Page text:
Active play can be so rewarding for the whole family. Many studies have revealed that exercise is beneficial not only for our physical health, but also for our mental health. Indeed, during physical activity good chemicals are released while stress chemicals are reduced at the same time.
Hear more, when Maguelonne Rousseau takes you through what happens to a child that is active and why being active as a family is so important!
What happens in the brain during active play?
The brain is stimulated in different ways (sensorially, cognitively, socially), which boosts brain cells growth. This phenomenon is called neurogenesis, and is particularly essential in children’s development.
Enjoyable active play for children triggers “brain growth fertilizers” which make the brain function better with more brain connections. They positively affect higher brain functions resulting in higher IQ according to studies.
The mind and body naturally relax: active play lowers levels of stress chemicals (cortisol, adrenaline) making the brain ready for the next learning opportunity.
The brain receives more oxygen during exercise, so children and adults feel more alert and have a sharper mind after serious action. This explains why having high intensity activity before bedtime might disrupt melatonin production and prevent quickly falling asleep.
Physical activity provides an outlet for primitive motoric impulses (urge to run, jump, climb…), that young children can’t control yet due to the immaturity of their frontal lobes. They NEED to move!
Practice makes perfect
Children use all their senses when playing actively: they have to interpret every piece of information received through all their senses (touch, vision, hearing…) to keep a good balance, run faster, catch a ball, aim at something… This is a great way to fine-tune their senses so the more they assess numerous external information while playing, the more their brain can develop an accurate comprehension of the actions to perform. For instance, a child has more chances to aim correctly when kicking a ball if she tried many times before, because her eyes will be better at assessing the correct distance, giving the information to her muscles on how to kick the ball and using the adequate strength and angle.
Knowing your body better and having a greater control of your muscles (fine and gross motor skills) is essential for safety reasons: active play is a rehearsal of situations where the outcome is usually not critical, teaching a child how to protect herself. If you know how to balance while walking on a 15-cm high edge, because you failed many times without injuring seriously yourself, your chances of balancing safely on something is much higher.
Get out before homework
Being active is also relaxing for the mind! A day at school can be stressful… Often the temptation for parents is to first do homework and then let their kids play. But the best way for children to bring down the stress chemicals accumulated during the day (and especially if there isn’t a lot of recess time at school) is to go out and play freely. Their concentration potential will be greater after some meaningful playtime. Hyperactive children will be able to focus better, and anxious children will become less anxious if they have the opportunity to be active every day.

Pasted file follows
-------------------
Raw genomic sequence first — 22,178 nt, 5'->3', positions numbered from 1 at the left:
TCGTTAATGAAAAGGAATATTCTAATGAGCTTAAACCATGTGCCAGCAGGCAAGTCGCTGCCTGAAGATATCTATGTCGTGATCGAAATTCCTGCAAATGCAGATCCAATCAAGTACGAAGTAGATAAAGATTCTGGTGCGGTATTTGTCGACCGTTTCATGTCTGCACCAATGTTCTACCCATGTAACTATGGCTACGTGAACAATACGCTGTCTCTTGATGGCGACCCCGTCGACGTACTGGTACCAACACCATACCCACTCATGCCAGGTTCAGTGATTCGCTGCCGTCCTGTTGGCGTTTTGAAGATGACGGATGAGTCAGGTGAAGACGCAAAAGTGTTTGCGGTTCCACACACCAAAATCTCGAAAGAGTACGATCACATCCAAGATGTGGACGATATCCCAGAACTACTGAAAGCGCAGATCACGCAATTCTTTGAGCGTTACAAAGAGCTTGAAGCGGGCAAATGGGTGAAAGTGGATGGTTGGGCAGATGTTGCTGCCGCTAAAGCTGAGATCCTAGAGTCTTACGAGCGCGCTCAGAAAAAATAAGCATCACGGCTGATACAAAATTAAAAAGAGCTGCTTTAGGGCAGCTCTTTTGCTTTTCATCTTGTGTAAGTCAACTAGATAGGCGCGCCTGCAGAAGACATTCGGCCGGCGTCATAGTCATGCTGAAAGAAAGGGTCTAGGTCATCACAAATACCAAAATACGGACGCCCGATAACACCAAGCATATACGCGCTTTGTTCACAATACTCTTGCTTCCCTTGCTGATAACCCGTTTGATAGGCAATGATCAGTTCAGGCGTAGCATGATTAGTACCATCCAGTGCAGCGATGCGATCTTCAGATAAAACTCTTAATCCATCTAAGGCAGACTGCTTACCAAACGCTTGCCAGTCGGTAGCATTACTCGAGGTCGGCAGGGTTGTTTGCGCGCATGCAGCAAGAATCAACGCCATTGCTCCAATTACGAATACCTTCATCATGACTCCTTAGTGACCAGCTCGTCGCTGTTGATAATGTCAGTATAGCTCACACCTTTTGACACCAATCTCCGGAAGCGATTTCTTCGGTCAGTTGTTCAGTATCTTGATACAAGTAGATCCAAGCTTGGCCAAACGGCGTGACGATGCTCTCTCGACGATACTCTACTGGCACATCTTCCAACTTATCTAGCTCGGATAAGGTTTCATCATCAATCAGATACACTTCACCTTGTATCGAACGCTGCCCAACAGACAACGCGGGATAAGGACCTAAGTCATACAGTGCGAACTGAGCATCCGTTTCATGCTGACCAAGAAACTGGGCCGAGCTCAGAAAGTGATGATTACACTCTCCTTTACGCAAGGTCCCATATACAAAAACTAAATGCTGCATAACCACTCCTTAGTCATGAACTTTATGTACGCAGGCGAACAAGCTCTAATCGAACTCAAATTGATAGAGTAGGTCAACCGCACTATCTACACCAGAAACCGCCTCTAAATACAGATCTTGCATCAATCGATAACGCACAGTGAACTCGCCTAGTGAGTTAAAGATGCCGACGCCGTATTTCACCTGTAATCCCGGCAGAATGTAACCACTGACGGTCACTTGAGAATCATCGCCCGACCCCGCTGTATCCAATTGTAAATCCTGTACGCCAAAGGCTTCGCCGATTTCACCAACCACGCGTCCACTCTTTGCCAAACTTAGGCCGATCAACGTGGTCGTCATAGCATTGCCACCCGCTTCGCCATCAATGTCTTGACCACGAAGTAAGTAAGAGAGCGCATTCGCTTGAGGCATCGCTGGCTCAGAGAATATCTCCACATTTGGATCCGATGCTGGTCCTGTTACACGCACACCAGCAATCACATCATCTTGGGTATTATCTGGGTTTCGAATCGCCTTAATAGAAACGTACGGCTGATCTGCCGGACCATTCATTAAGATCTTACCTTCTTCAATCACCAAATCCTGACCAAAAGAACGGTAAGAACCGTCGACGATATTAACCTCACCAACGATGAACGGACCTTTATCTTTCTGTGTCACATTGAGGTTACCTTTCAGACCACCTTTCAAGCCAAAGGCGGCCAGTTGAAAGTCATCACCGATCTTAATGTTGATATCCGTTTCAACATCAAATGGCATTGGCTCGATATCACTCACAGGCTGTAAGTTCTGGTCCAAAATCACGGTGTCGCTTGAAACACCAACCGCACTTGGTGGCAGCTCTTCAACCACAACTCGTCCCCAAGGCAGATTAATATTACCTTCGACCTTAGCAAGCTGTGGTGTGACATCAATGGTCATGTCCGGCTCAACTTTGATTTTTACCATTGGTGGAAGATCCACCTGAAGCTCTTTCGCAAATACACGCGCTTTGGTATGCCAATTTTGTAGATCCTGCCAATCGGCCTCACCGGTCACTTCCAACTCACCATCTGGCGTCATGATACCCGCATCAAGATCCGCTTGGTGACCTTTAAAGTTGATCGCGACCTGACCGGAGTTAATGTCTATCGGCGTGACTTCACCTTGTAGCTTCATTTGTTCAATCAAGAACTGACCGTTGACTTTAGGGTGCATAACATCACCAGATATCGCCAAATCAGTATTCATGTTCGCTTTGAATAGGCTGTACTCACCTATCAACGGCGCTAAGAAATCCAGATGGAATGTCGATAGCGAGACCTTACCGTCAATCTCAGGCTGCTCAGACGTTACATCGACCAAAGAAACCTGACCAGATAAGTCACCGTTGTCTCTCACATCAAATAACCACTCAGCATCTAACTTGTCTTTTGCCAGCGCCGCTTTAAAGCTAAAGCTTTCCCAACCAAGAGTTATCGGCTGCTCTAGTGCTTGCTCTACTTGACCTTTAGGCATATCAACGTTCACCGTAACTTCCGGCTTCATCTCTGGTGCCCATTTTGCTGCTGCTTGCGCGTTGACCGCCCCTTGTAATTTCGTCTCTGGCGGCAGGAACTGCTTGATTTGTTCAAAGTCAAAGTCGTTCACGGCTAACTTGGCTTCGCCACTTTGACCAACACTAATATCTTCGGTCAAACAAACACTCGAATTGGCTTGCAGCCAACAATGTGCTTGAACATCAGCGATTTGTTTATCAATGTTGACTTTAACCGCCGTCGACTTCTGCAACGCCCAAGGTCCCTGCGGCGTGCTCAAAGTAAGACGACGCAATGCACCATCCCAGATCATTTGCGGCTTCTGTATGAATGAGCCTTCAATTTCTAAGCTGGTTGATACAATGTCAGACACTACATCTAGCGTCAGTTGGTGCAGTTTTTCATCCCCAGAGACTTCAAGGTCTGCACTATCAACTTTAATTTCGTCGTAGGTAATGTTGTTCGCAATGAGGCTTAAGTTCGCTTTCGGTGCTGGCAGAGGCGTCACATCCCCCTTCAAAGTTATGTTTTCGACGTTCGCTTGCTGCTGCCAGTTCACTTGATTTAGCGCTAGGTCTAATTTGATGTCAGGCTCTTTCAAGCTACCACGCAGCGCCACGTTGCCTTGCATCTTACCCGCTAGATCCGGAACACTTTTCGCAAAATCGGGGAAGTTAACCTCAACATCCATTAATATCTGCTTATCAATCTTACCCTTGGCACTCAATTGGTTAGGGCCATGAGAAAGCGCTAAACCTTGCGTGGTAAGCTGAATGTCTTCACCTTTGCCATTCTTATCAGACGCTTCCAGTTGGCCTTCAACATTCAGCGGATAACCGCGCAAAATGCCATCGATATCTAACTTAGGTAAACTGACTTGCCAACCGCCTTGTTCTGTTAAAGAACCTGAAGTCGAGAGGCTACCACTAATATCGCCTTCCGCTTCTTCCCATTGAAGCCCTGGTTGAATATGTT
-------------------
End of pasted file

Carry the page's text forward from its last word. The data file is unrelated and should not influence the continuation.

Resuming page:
Being active as a family indoor and outdoors
Moments of physical–social play strengthen the bond between people, releasing good chemicals (such as opioids) in the brain and providing the amazing feelings of being loved and worth to be with. Enjoying sports together, or simply rough-and-tumble (or gentle-and-tumble) play will make children and parents feel better! A mutual tickling session with your child is a lovely way to connect and distress right after school and work, making week night routine more enjoyable for everybody!
When kids are active and learn new gross-motor skills, they also develop resilience: it takes many – failing – attempts to learn to ride a bicycle and not give up, even after a really bad fall! It is also a great opportunity for parents to reinforce a growth mindset.
Being active for families also means often being outside, which is excellent for mental health: connection with nature is a must for children and adults. Time spent surrounded by simple natural elements shouldn’t be minimized to the profit of fancy-looking indoor playgrounds (those become handy in rainy season though).
Why it’s essential for your child to be active
Physical-social play sessions are essential for healthy brain development: it not only provides an outlet for primitive motoric impulses but also enhances higher brain functions.
To become physically and mentally healthy adults, physical activity is essential for children. The earlier parents let their children move freely, the earlier children will develop the ability to know their strengths and limits, the stronger their body-mind connection will be, connection that is too often missing in adults in our modern society. We should stop opposing body and mind, and understand that for children to develop their brain and intelligence, they profoundly need to move!